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Hearst and Welles--did Mankiewicz know how right, and how wrong, the two men were for each other? Both thrived on sensation: one journalistic, the other theatrical. They brought art and news to the masses, showed it in images an immigrant could understand; some said they lowered standards to become rich or famous. The arc of Hearst's career--early innovation and influence followed by fruitless runs for office, by the ebbing of his empire--would be Welles' too. And there were the famous liaisons with actresses: Welles wed three, Hearst one. For decades, while his papers denounced Hollywood morals, the old man lived openly with Davies, a comedian he foolishly tried to remake as Garbo. She stayed with him, good times and bad, in San Simeon (the "Xanadu" of Kane), his Spanish-Moorish-Italian "ranch" crammed with four millenniums' worth of trophies. It was your crazy uncle's attic, half the size of Rhode Island.

Welles, thrilled by Mankiewicz's idea for a Hearst film, was also desperate. His first RKO project--Heart of Darkness, which would be told with a subjective camera and would star Welles as Marlow and Kurtz--was deemed too pricey. Now, with Mank's unbilled help (the deal specified no screen credit for his script), Welles hoped to turn a jolly plutocrat into a tragic figure, swathe the San Simeon Sun King in the menacing shadows of movie melodrama. Kane would be Welles' Hearst of Darkness.

By putting so many facets of his young boss into Kane--the inhuman vigor, the using of others, the sled he loved as a boy--Mank effectively wrote Welles' autobiography for him in screenplay form. There was a lot of the sour old writer too in the dark vitality of the newspaper scenes, the habit of looking down on men in high places, the name of young Herman's bicycle: Rosebud. The two men privately insisted it was Hearst's pet name for Marion's sex. But that could be an impish trick, just as the whole Rosebud plot is--since, on the evidence of the film, no one heard Kane's dying word, so no one could search for its meaning.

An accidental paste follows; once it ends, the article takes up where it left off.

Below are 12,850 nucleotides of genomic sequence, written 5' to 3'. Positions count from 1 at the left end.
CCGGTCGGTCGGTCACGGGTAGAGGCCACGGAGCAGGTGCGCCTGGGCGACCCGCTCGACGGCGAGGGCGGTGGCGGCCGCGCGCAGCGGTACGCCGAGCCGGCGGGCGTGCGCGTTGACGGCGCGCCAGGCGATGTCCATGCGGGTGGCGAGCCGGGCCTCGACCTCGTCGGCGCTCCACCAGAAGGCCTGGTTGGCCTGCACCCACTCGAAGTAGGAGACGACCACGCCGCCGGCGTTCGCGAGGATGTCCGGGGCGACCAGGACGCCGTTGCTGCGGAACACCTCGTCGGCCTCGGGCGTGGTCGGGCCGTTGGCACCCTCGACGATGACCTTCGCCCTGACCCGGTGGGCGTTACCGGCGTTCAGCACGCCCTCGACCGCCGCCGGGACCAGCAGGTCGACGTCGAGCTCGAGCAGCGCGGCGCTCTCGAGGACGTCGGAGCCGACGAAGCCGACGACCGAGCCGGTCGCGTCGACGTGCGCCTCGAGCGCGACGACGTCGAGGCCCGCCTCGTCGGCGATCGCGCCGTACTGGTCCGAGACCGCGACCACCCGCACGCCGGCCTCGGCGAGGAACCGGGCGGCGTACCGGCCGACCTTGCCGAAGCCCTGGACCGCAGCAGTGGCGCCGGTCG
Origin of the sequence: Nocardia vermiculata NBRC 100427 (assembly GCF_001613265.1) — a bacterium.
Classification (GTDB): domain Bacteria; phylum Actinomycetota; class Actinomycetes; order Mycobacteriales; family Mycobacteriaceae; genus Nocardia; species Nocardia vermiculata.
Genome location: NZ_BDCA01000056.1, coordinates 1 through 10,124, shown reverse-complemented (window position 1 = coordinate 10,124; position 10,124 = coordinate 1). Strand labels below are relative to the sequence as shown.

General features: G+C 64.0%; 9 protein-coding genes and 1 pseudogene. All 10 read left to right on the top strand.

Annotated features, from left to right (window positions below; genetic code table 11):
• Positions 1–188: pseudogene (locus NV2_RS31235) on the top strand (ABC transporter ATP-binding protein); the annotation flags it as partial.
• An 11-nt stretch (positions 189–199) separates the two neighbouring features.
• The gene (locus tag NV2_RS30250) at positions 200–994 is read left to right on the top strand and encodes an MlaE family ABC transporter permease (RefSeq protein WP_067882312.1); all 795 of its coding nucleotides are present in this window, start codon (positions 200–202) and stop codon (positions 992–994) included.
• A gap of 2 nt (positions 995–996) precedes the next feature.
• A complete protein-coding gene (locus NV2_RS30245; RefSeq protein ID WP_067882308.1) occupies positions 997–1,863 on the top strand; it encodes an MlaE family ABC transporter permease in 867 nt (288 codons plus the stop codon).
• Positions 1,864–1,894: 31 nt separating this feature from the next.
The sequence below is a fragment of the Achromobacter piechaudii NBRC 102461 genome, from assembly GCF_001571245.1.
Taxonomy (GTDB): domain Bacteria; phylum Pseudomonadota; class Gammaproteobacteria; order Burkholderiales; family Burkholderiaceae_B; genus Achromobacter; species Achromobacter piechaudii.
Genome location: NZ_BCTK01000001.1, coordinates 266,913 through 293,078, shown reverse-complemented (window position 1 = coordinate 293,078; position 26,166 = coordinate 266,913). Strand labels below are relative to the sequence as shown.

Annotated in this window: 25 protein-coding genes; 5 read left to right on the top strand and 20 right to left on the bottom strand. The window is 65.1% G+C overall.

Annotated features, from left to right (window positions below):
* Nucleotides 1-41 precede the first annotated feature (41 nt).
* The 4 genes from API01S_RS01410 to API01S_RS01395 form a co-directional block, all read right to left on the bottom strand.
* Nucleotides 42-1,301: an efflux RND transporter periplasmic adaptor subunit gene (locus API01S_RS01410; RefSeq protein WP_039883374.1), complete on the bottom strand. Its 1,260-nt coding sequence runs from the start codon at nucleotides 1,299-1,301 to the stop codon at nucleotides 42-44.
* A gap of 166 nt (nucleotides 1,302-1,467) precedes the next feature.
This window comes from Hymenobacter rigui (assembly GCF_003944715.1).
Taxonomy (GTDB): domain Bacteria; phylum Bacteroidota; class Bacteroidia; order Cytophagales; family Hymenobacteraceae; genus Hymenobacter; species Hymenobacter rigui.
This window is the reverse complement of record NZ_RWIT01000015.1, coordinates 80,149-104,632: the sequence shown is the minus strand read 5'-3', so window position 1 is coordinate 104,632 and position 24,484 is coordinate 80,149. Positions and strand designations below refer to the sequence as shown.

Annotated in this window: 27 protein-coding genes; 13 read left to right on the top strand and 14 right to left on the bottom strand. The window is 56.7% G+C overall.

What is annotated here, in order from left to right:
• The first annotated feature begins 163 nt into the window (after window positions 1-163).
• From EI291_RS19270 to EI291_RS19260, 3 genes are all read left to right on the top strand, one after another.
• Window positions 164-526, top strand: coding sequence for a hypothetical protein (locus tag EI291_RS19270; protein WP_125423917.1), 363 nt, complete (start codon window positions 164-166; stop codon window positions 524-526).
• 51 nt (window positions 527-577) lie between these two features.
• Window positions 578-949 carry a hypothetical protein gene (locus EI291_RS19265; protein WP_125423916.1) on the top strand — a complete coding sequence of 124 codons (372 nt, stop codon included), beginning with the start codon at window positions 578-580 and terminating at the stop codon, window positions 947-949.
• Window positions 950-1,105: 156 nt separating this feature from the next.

The main thing for Welles, beyond the games, was the work. He goaded his newcomer cast and ace cinematographer Gregg Toland into playing the script's long scenes with few cuts; the audience, he figured, would be smart enough to find the drama without the nudging of montage. He kept the film secret from studio brass. But he couldn't keep Kane from Hearst. Mank couldn't, anyway. He handed the script to Charles Lederer, who was both Davies' nephew and the new husband of Welles' ex-wife. It came back annotated by Hearst's lawyers. And that was just a hello. Soon the old man was promising scandal and lawsuits against RKO and any theater chain that dared exhibit the film.

Hearst's action against Kane suited Hollywood's Old Guard fine; MGM's Louis B. Mayer offered to buy the picture for $1 million and destroy the negative. Kane was finally released, amid raves and some skepticism from critics, a yawn from the public. At the following year's Oscar party, having earned nine nominations, the film was booed every time it was mentioned. Callow says that by today's counting methods, Kane would have won for Best Film. In fact, the only statuette went to Welles and Mankiewicz, for Best Screenplay. Mank, who did not attend the ceremony, told Welles he would have said, "I am very happy to accept this award in Mr. Welles' absence because the script was written in Mr. Welles' absence."

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